South west Ireland enjoys a relatively warm micro climate thanks to the gulf stream. This along with the variety of terrain; coastal cliffs, grassy fields, bogland, wooded areas, rivers, lakes, etc.; gives West Cork the most interesting collection of native flora and fauna. The coastline is dotted with villages rich in history, culture and activity and there are more harbours than any other part of Ireland.
West Cork has many sports, artistic, cultural and heritage attractions to offer visitors all year round. The local restaurants make use of good local produce: seafood, beef, vegetables, cheeses and more. Many pubs have music nightly in the Summer and on weekend the rest of the year.
Last week I promised to continue our journey westward from Clonakilty.
13 km South West of Clonakilty lies the picturesque resort of Rosscarbery, a cathedral town of serene beauty. The nearby enclosed Lagoon is ideal for angling and sheltered water sports. There is a leisure sailing centre here with craft for hire. Rosscarbery was originally a monastic settlement.
Two miles East is Bohonagh Stone Circle, including a displaced stone with cup marks, a low tomb, a well and a portal tomb. Two miles South East is Inch Strand sheltered by Cloghna Head. Cleena’s Rock here is said to be haunted by the goddess Cleena, one of the three magic waves of Irish Mythology. The noise of the sea entering the sea-caves adds drama to this belief.
Castle Salem – This 15th century castle is one of the best preserved castles in Ireland. 70 feet high with massive walls and loopholes, and the usual spiral stairway. The original castle dates from about 1470. There is an interesting old Quaker graveyard here. From Rosscarbery Bay there is a pleasant walk to Castle Freke, where you may enjoy the magnificent cliff scenery or walk through the state-owned Castlefreke Woods.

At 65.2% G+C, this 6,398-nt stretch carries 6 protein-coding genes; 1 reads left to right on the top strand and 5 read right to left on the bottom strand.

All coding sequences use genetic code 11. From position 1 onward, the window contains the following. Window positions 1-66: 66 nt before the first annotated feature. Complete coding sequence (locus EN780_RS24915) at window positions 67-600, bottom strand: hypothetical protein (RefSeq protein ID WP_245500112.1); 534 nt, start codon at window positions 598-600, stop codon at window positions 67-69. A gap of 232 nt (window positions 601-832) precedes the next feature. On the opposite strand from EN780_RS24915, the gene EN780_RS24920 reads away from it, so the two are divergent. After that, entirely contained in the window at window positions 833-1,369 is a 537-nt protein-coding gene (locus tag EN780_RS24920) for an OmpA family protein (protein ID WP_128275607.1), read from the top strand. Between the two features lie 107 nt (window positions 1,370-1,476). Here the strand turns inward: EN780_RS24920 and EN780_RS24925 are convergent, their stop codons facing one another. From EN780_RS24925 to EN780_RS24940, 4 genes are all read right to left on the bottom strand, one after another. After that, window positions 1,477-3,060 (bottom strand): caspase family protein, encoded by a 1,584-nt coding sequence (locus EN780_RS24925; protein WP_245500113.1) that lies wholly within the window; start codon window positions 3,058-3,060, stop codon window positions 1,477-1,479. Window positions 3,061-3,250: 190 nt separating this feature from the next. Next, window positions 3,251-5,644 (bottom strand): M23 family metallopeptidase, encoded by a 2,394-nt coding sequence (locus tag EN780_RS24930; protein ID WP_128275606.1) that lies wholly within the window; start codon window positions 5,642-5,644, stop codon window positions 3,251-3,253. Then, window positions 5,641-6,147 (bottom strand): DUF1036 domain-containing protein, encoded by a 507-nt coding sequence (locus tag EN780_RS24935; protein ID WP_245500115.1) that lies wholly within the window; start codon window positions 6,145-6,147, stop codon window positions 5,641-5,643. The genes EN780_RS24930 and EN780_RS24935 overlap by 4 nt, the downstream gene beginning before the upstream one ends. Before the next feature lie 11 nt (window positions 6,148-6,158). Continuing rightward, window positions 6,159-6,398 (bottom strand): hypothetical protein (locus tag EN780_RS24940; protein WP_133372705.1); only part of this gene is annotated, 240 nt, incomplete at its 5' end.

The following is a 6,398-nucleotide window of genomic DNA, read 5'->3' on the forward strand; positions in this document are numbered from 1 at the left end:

Glandore and Union Hall are beautifully old world villages overlooking unspoiled Glandore Harbour. Sheltered from the North and West winds, this is an excellent harbour for boating and fishing. The mild winters here encourage Mediterranean shrubs, making possible the commercial cultivation of winter flowers such as violets and anemones. The longest established regatta in West Cork takes place here annually. The two islands you can see in Glandore Harbour are known as Adam and Eve. The advice given to boatmen entering the harbour is “to avoid Adam and hug Eve” – sensible advice!
The long narrow bridge at the head of the inlet leads to the colourfully painted village of Union Hall, which derives its name from the passing of the Act of Union in 1801. Union Hall is a thriving fishing village.
Across the bay is the village of Leap or O’Donovan’s Leap at the head of Glandore Harbour. The name derives from a leap by a legendary bandit Donovan across a deep ravine in the vicinity. This is a “land of unspoiled beauty, heather-clad hills and sheltered valleys, sparkling streams and peaceful lakes, steep cliffs and shingly strands”.
Skibbereen, is a beautiful, lively market town and fishing port, also know as `Skibbereen of the Welcomes’, just 8 miles south of Drimoleague on the coastal route. The Cathedral (1826) is a fine Grecian-style building. The 14th c. ruins of Abbeystrewery Abbey (Cistercian) contain mass graves from the Great Famine, when Skibbereen suffered particularly harshly. The shadow of those days remained over the town for many decades. The West Cork Arts Centre in North Street, displays paintings & sculptures of the local artistic community, very international in its composition
The Romantic Creagh Gardens are based on a number of woodland glades and a serpentine mill-pond inspired by a Douanier Rousseau painting. The walled garden dating from Regency times is divided into orchard and kitchen gardens. The gardens are located 4 miles SW on the road to Baltimore, and are open daily from May to October.